NEW YORK (February 9, 2015) — A recent Southern Education Foundation report has uncovered that, for the first time in 50 years, the majority of students attending public schools in the U.S. are from low-income households. An inspiring new documentary 180 Days: Hartsville takes a fresh look at the nation’s poverty and education challenges from a rural South Carolina town triumphing in the face of extraordinary challenges. The two-hour special, co-produced by South Carolina ETV (SCETV) and National Black Programming Consortium (NBPC), airs on PBS from 8 to 10 p.m. ET on Tuesday, March 17 (check local listings). The film was funded by the Corporation for Public Broadcasting (CPB) as part of American Graduate: Let’s Make it Happen, a public media initiative to stem the dropout crisis by supporting community-based solutions.
Co-directors Jacquie Jones and Garland McLaurin, the team behind the Peabody Award-winning documentary 180 Days: A Year Inside an American High School which premiered in 2013, joined SCETV in Hartsville, South Carolina for more than a year. They filmed in two elementary schools struggling with new curriculum standards and maintaining funding, while meeting the needs of individual students. South Carolina ranks 45th in the country in education. The majority of Hartsville residents hover on the poverty line with a median income of less than $30,000 and more than half of the city’s students qualify for free and reduced-price school lunches.
Yet Hartsville is fighting the odds—and winning—with an astonishing 92 percent graduation rate in their city. This is a remarkable achievement considering that one-third of students from low-income families in many states did not graduate despite an increase in the national graduation rate of 80 percent for the class of 2012, according to the National Center for Education Statistics.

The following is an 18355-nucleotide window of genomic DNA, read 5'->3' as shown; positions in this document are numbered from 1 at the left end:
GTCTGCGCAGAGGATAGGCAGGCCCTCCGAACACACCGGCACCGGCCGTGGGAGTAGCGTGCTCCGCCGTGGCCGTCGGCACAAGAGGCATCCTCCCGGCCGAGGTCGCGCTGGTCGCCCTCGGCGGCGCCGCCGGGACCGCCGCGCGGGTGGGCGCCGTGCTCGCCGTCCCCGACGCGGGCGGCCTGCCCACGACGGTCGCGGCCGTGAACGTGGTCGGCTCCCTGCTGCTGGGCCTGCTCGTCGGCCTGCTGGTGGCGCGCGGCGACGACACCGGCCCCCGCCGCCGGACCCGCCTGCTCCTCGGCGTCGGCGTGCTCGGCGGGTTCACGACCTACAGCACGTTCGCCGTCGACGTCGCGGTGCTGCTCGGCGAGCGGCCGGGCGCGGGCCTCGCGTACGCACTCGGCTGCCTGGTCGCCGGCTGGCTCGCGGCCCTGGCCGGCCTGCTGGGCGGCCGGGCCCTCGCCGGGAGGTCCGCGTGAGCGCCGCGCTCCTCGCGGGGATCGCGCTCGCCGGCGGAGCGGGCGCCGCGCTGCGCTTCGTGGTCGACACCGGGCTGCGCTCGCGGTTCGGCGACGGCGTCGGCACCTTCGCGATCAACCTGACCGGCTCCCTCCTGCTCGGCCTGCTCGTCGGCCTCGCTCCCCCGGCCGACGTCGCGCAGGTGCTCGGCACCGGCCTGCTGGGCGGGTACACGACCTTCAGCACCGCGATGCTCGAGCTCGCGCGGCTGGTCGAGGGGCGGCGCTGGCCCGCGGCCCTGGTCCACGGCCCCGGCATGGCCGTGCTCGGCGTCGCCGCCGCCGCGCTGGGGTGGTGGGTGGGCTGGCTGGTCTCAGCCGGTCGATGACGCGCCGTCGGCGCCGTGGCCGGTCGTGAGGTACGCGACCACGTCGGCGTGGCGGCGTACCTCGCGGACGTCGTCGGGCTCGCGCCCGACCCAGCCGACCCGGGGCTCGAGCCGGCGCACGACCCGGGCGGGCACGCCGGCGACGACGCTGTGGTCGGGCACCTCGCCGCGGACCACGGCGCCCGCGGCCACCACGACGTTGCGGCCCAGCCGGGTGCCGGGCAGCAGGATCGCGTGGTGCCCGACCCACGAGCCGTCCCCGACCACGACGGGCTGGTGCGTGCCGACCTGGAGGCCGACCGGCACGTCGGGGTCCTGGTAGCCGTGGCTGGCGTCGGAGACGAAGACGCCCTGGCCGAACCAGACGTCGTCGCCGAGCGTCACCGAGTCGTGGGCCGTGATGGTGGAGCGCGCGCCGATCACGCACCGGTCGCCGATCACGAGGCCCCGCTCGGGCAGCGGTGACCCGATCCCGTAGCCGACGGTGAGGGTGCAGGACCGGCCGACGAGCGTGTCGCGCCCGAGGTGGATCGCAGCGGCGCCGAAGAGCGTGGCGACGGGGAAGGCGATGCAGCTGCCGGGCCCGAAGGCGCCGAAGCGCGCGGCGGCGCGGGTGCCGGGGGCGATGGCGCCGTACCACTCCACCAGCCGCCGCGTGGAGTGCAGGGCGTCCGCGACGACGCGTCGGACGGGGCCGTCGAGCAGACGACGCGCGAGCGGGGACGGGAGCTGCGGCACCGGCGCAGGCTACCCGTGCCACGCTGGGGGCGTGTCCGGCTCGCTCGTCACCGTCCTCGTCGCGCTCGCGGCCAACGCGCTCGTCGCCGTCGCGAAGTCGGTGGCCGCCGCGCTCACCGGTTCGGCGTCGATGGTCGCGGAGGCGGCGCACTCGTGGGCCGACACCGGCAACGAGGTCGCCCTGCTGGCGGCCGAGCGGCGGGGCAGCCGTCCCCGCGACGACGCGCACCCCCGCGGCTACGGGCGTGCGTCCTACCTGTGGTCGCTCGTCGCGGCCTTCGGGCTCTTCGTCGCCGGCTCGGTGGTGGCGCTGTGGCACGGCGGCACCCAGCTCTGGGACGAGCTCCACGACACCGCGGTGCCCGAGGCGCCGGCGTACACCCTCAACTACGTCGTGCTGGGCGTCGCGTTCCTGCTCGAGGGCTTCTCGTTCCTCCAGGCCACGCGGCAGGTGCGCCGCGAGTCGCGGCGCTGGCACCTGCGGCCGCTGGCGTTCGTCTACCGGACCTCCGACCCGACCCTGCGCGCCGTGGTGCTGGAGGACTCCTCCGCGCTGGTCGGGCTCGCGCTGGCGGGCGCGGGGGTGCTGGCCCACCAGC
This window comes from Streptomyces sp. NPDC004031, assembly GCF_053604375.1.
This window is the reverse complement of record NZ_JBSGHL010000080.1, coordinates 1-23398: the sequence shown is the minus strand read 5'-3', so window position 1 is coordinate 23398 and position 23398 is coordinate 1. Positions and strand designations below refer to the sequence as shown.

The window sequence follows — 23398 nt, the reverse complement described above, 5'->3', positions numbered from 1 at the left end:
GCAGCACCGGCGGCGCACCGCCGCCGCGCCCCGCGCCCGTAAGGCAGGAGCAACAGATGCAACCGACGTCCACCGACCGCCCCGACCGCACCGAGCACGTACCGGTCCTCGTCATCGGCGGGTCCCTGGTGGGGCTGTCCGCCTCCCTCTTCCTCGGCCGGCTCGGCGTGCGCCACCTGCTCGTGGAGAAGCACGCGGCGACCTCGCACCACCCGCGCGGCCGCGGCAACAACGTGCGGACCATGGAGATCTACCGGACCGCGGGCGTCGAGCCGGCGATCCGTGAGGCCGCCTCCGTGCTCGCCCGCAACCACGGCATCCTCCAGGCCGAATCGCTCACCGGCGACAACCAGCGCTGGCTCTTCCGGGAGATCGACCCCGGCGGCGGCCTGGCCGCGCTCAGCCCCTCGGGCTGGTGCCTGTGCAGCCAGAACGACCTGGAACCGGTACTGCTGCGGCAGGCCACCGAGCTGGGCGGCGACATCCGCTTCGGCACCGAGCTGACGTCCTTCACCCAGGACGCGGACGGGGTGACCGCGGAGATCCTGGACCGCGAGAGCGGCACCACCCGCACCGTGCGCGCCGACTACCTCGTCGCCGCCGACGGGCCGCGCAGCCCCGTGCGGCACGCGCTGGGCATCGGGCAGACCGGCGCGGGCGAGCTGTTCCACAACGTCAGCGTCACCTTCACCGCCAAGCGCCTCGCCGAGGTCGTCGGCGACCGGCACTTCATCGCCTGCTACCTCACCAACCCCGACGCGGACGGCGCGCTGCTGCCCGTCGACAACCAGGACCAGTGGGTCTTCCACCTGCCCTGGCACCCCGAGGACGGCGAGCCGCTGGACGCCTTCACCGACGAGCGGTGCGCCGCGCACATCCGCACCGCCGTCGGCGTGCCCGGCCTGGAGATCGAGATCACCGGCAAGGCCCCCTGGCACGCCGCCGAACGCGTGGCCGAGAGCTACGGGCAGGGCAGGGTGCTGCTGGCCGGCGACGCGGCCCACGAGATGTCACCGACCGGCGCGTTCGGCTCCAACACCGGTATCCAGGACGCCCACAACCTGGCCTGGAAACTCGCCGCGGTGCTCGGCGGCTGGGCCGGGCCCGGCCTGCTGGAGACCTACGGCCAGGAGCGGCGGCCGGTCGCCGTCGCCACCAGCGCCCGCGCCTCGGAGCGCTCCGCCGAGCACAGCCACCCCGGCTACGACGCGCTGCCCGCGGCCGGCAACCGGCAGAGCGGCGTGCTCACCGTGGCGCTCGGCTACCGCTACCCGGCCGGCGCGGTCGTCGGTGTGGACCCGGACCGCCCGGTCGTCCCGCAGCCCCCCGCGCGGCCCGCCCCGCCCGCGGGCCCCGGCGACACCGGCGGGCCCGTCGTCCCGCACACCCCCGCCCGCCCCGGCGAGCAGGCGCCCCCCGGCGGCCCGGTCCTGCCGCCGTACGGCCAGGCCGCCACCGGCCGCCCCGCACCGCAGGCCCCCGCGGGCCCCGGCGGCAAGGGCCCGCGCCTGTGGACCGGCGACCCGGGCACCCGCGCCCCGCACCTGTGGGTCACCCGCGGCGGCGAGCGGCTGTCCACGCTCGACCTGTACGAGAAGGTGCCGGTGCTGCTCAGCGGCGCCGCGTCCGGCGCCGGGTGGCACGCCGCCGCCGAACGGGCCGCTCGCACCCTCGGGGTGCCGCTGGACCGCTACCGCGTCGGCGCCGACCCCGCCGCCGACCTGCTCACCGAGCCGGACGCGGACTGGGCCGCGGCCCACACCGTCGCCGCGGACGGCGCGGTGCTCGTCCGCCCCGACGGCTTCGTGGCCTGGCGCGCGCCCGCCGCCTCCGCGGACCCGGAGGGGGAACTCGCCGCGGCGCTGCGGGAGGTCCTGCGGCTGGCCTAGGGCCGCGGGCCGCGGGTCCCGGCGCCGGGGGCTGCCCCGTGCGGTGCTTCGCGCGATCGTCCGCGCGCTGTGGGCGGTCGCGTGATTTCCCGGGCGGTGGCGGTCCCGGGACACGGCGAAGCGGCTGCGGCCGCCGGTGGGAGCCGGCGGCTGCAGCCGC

“With poor children now representing a new majority of public school students, it is more critical than ever that successful models in education be explored to ensure
the American dream is attainable for all of our children,” said Jacquie Jones, co- director and executive producer. “Hartsville has proven that if the right forces in a
determined community come together to put children first, tangible results will follow.”
The series introduces viewers to a family struggling to make ends meet, including Monay Parran, a high school dropout and single mother struggling to raise three children while juggling two jobs, and her bright son Rashon, a fifth-grade student in West Hartsville Elementary, whose behavior is threatening his own educational future. Viewers will also meet the leaders and role models who are helping improve outcomes for other students through their heroic efforts and inspiring stories. These American Graduate Champions include: Thornwell Elementary School principal Julie Mahn, the daughter of sharecroppers and the first in her family to go to college; Tara King, a once troubled student now principal of West Hartsville Elementary School; Pierre Brown, one of the only male role models in his students’ lives; Harris DeLoach, retired chairman of the Hartsville-based Sonoco Products Company, who has invested $5 million of Sonoco’s money in the city’s public school system to raise test scores; and Darlington County Schools Superintendent Dr. Eddie Ingram, a 30-year veteran of public education and new kid on the block, mulling how his schools will fulfill the vision DeLoach describes.
“The Hartsville story underscores that community leaders, educators, volunteers and parents working together as champions for students in high poverty neighborhoods, can help a young person succeed in school,” said Patricia Harrison, president and CEO of the Corporation for Public Broadcasting. “These are American Graduate Champions—people who care about the children in their community enough to commit to keeping them on the path to graduation and lifelong learning.”